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January 10, 2003 - Image 93

Resource type:
Text
Publication:
The Detroit Jewish News, 2003-01-10

Disclaimer: Computer generated plain text may have errors. Read more about this.

MARIO'S

from page 83

Market Bas zet

of Franklin

Unlike most of my friends and the local movie review-
ers, I was proud of how Detroit was represented in the
movie 8 Mile. Not only was it realistic, but also it had
that raw, urban landscape that I grew up with in
Detroit, and that frankly still gives my personality some
of its edge.
So when the movie credits listed that 8 Mile was catered
by Mario's (I always stay for the credits), I reminisced
about the good times and overstuffed feeling I had when
we used to eat there on special family occasions. I knew
that Mario's had also opened a popular suburban location,
but I was determined to find a night that I could revisit the
downtown Mario's of my past.
So, on the Wednesday night before Thanksgiving (hard-
ly a night to overeat), I schlepped my family down to
Mario's. Upon entering the front room and bar, I was
struck by the tired, worn feeling of good times gone by. A
few smokers sat at the edge of the bar and the TVs, along
with Christmas decorations, provided flashes of light.
But once seated in the main (of three) dining rooms,
I discovered that the place was hopping and that I actu-
ally knew close to half the crowd.
Families celebrating with their out-of-town relatives
in for the holidays and large groups of (mostly) men on
their way to the hockey
game that night filled
the room. The dress
code ranged from suits
and fur-trimmed
sweaters to Red Wing
jerseys and blue jeans.
But no matter, the
waiters were all wearing
their customary tuxedos
and were in the business
of getting the food out
fast.
When we were seat-
ed, our table was
already crowded with
silver changes and that
memorable antipasto
assortment of salami,
Diners at Mario's in Detroit
mortadella, anchovies,
pepperocini, large celery
stalks and scallions.
Although we told our
waiter we were not in a hurry, our meali continued to
be served quickly. The entrees still include the same host
of sides and our waiter (who had probably been there
forever) had no patience for people who weren't familiar
with the "Mario's way."
When asked if I could have marinara instead of meat
sauce on the customary pasta, I was told, "Don't worry,
I'll ask you later."
The salad was just how I remembered it — bathed in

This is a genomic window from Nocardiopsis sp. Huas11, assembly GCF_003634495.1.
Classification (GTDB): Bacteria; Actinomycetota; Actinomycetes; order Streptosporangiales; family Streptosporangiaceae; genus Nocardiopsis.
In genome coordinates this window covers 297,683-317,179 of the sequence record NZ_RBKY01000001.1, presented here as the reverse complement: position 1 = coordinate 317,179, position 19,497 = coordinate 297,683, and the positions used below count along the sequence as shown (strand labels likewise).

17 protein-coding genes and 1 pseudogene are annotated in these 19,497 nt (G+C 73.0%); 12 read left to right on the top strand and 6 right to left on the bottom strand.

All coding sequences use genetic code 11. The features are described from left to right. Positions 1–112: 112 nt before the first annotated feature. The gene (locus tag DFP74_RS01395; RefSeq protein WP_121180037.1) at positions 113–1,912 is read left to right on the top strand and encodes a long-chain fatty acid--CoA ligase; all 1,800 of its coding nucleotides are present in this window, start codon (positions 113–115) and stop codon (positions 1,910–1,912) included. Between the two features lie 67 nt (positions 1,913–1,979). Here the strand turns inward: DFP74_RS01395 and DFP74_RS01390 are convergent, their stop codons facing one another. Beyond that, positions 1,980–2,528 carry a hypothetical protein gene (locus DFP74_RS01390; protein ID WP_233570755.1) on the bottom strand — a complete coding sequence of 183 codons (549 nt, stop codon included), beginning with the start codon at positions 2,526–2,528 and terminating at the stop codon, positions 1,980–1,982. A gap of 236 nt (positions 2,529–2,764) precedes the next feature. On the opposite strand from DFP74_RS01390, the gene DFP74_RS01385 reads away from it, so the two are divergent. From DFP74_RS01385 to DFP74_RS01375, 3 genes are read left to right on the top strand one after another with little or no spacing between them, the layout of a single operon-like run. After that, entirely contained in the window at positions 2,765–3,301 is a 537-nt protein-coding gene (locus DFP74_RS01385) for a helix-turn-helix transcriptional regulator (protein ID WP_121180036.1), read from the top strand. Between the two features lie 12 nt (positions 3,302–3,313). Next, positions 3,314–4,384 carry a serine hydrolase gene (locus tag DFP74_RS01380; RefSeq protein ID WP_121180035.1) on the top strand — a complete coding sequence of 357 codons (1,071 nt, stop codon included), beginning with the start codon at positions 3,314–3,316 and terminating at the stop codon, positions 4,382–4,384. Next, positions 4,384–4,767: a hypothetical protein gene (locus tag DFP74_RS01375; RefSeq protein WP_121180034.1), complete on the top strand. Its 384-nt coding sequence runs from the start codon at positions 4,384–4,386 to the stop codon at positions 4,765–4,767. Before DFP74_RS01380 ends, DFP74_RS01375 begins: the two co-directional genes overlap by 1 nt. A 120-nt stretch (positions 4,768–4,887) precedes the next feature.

Mario's classic olive oil dressing. I added the salty
anchovies from the antipasto, mixed them with the hard
boiled eggs and garbanzo beans dotting the otherwise
iceberg lettuce and went to town.
Next (and quickly) came the minestrone. Another
throwback flavor, we enjoyed the overly thick, slightly
gummy soup mostly as a dipping sauce for the crusty
Italian bread.
The assembly line service continued and, as prom-
ised, I got my choice of pasta marinara, Bolognese or

The dress code ranged
from suits and
fur-trimmed sweaters
to Red Wing jerseys
and blue jeans.

even lasagna, a dense layer of noodles and cheese with a
choice of sauces.
Our entrees came soon after, and the filet was not to
disappoint. In fact, the buttery meat with zip sauce was
so tasty that I forgave the overcooked veal marsala with
its coagulated sauce, the soggy cannoli I ordered for
dessert, my 10th grade boyfriend and even the Pope.
And as I looked around at all the men, I noticed that,
like me, they had all finished large portions of meat, had

shiny mouths and were now sitting in a somewhat
reclined position.
When we finished our meal, drank the last of our
thick coffee and waddled to the door, we were reminded
of the ballroom dancing available on Friday and
Saturday evenings. Some of the game goers were using
the free shuttle service to catch rides to Joe Louis. And I
thought that the next time I was coming down to the
theater, symphony or a sporting event, I'd probably
come back to Mario's — maybe even return after the
show for some dancing.
After all, how often do you get to have that proud
Detroit feeling? Or was that feeling just from being
overstuffed with too much food?
P.S. Neither Mario's nor the film distributor could
confirm that they had actually catered the movie 8 Mile.
But no matter, it clearly generated a good idea.

There is also a Café Mario's at 1477 John R. in Troy,
(248) 588-6000.

32654 Franklin Road
in the Village of Franklin

248.626.2583

Fax

248.626.9275

Market Basket's
Village Pizzeria
ii6paemide, gyteutitt fib,

* Traditional Pizza
• Barbeque Chicken
Pizza
• Blue Cheese Pizza
• Shrimp Pizza
• Pesto Pizza
• Artichoke/Sun Dried
Tomato Pizza
• 3 Cheese Pizza
• Greek Pizza
• Goat Cheese
/Eggplant Pizza
• Many More!

Gait Your Ord.trW

30 Minute Pick-up

248.626.2583

title/ Gaterfirtifh,

cua
flutie

"Through Our Doors
Come Only the Finest"

671700

1/10
2003

85

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